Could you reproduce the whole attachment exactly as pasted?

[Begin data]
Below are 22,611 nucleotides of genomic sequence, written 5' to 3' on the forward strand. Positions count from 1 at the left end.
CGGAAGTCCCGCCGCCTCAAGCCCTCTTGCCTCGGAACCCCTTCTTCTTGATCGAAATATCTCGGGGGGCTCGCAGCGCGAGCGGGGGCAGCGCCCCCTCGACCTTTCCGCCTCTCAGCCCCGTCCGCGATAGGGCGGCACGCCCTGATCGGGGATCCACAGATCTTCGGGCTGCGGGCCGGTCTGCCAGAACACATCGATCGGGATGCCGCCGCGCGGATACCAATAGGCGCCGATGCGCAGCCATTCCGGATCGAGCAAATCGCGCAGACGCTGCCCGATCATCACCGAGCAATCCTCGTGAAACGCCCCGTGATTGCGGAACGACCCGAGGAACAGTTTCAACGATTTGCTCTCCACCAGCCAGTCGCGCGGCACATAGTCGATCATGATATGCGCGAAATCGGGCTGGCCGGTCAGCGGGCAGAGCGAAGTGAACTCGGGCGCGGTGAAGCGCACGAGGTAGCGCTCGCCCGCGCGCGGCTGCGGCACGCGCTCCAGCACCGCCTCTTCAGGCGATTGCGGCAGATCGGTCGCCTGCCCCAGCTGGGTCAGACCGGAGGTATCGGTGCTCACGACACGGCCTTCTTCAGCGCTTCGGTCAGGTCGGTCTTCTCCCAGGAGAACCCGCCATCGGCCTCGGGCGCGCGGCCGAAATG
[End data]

Below are 22,611 nucleotides of genomic sequence, written 5' to 3' on the forward strand. Positions count from 1 at the left end.
CGGAAGTCCCGCCGCCTCAAGCCCTCTTGCCTCGGAACCCCTTCTTCTTGATCGAAATATCTCGGGGGGCTCGCAGCGCGAGCGGGGGCAGCGCCCCCTCGACCTTTCCGCCTCTCAGCCCCGTCCGCGATAGGGCGGCACGCCCTGATCGGGGATCCACAGATCTTCGGGCTGCGGGCCGGTCTGCCAGAACACATCGATCGGGATGCCGCCGCGCGGATACCAATAGGCGCCGATGCGCAGCCATTCCGGATCGAGCAAATCGCGCAGACGCTGCCCGATCATCACCGAGCAATCCTCGTGAAACGCCCCGTGATTGCGGAACGACCCGAGGAACAGTTTCAACGATTTGCTCTCCACCAGCCAGTCGCGCGGCACATAGTCGATCATGATATGCGCGAAATCGGGCTGGCCGGTCAGCGGGCAGAGCGAAGTGAACTCGGGCGCGGTGAAGCGCACGAGGTAGCGCTCGCCCGCGCGCGGCTGCGGCACGCGCTCCAGCACCGCCTCTTCAGGCGATTGCGGCAGATCGGTCGCCTGCCCCAGCTGGGTCAGACCGGAGGTATCGGTGCTCACGACACGGCCTTCTTCAGCGCTTCGGTCAGGTCGGTCTTCTCCCAGGAGAACCCGCCATCGGCCTCGGGCGCGCGGCCGAAATG